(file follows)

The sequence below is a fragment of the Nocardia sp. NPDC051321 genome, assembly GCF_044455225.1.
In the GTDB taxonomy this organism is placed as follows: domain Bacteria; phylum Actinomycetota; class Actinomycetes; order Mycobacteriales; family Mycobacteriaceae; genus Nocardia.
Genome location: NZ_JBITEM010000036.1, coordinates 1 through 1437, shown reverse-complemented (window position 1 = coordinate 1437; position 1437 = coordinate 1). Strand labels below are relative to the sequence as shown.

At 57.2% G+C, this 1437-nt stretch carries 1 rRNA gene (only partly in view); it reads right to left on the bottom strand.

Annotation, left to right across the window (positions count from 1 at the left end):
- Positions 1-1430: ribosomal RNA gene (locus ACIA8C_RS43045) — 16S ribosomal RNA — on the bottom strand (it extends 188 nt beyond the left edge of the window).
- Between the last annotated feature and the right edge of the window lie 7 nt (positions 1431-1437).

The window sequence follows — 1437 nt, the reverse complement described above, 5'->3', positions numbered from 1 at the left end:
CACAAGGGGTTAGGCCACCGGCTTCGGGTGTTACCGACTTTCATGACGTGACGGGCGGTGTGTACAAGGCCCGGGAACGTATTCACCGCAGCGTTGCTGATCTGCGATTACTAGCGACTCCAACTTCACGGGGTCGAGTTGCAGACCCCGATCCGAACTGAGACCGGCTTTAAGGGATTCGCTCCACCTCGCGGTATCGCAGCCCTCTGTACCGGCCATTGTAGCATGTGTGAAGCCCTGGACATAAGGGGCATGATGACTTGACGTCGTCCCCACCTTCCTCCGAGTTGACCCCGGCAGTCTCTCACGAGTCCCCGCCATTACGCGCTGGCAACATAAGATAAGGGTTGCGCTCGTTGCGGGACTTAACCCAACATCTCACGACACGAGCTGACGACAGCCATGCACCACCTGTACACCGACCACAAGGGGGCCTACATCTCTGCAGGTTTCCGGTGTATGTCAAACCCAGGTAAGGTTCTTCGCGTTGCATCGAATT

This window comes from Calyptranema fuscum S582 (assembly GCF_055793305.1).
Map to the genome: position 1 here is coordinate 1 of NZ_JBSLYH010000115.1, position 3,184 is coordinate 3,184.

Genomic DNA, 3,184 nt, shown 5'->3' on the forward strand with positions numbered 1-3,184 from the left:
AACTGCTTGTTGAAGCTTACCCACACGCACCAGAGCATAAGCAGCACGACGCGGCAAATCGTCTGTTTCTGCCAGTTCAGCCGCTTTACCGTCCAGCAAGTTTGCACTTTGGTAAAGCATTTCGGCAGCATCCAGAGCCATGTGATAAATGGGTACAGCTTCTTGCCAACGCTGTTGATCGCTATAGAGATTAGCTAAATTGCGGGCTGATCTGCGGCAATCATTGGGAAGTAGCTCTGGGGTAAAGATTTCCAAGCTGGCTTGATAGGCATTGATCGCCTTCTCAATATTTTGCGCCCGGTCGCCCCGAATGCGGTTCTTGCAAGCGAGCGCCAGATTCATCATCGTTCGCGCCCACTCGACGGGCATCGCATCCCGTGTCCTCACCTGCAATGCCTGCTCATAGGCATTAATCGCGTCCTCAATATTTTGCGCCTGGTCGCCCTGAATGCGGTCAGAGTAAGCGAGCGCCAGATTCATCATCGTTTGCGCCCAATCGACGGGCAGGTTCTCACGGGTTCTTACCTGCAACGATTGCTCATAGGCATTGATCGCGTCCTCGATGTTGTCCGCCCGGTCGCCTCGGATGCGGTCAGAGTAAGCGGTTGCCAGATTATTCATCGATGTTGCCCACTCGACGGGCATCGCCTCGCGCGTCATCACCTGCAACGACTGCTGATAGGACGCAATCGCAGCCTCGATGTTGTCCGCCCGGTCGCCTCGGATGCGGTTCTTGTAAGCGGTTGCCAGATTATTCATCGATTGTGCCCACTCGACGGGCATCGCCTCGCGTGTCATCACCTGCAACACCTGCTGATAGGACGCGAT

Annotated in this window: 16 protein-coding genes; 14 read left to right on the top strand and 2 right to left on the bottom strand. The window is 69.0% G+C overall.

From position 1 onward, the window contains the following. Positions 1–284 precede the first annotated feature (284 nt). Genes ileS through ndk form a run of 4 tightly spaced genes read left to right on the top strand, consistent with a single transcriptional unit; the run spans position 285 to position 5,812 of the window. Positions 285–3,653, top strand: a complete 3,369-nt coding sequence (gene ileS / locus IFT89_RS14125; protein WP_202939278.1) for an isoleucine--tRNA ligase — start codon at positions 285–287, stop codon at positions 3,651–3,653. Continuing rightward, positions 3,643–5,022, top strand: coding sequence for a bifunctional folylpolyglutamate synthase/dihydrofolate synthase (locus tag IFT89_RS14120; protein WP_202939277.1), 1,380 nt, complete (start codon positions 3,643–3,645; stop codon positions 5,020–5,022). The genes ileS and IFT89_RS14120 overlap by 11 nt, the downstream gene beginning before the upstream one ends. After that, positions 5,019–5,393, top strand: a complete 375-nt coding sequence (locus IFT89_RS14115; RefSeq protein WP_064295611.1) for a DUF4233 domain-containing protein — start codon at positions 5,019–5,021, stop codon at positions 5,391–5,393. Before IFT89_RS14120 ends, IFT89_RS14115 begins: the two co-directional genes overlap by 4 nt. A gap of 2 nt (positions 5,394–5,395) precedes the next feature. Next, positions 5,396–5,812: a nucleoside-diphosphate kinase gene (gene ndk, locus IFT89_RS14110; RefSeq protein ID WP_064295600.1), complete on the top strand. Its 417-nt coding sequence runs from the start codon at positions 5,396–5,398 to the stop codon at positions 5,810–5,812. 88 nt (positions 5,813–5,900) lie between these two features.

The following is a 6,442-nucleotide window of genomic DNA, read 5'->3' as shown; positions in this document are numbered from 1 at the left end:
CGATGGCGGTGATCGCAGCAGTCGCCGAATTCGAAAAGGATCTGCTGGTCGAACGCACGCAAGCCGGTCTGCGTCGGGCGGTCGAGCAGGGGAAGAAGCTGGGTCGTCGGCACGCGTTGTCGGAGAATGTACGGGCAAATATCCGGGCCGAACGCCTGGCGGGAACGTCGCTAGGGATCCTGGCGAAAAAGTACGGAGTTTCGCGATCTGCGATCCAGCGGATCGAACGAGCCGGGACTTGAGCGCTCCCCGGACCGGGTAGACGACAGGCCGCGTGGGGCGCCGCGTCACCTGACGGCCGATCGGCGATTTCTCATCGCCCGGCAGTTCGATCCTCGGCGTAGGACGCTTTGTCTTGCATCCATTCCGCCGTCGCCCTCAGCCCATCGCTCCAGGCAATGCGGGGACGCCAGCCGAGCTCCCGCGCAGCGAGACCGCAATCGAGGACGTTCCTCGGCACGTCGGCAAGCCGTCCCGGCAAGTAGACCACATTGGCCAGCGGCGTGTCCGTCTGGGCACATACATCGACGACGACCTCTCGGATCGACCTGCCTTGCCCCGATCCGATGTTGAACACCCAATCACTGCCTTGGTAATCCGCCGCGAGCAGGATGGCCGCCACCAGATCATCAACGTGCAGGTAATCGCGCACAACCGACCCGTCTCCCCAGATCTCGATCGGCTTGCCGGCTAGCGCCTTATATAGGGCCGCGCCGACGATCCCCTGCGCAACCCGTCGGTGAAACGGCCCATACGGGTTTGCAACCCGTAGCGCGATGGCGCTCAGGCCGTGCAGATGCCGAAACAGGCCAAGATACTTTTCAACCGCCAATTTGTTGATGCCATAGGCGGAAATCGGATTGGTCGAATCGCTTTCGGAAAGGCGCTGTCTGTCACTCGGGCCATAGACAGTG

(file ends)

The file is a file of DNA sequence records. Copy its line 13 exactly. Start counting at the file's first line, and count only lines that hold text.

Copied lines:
AACTGCTTGTTGAAGCTTACCCACACGCACCAGAGCATAAGCAGCACGACGCGGCAAATCGTCTGTTTCTGCCAGTTCAGCCGCTTTACCGTCCAGCAAGTTTGCACTTTGGTAAAGCATTTCGGCAGCATCCAGAGCCATGTGATAAATGGGTACAGCTTCTTGCCAACGCTGTTGATCGCTATAGAGATTAGCTAAATTGCGGGCTGATCTGCGGCAATCATTGGGAAGTAGCTCTGGGGTAAAGATTTCCAAGCTGGCTTGATAGGCATTGATCGCCTTCTCAATATTTTGCGCCCGGTCGCCCCGAATGCGGTTCTTGCAAGCGAGCGCCAGATTCATCATCGTTCGCGCCCACTCGACGGGCATCGCATCCCGTGTCCTCACCTGCAATGCCTGCTCATAGGCATTAATCGCGTCCTCAATATTTTGCGCCTGGTCGCCCTGAATGCGGTCAGAGTAAGCGAGCGCCAGATTCATCATCGTTTGCGCCCAATCGACGGGCAGGTTCTCACGGGTTCTTACCTGCAACGATTGCTCATAGGCATTGATCGCGTCCTCGATGTTGTCCGCCCGGTCGCCTCGGATGCGGTCAGAGTAAGCGGTTGCCAGATTATTCATCGATGTTGCCCACTCGACGGGCATCGCCTCGCGCGTCATCACCTGCAACGACTGCTGATAGGACGCAATCGCAGCCTCGATGTTGTCCGCCCGGTCGCCTCGGATGCGGTTCTTGTAAGCGGTTGCCAGATTATTCATCGATTGTGCCCACTCGACGGGCATCGCCTCGCGTGTCATCACCTGCAACACCTGCTGATAGGACGCGAT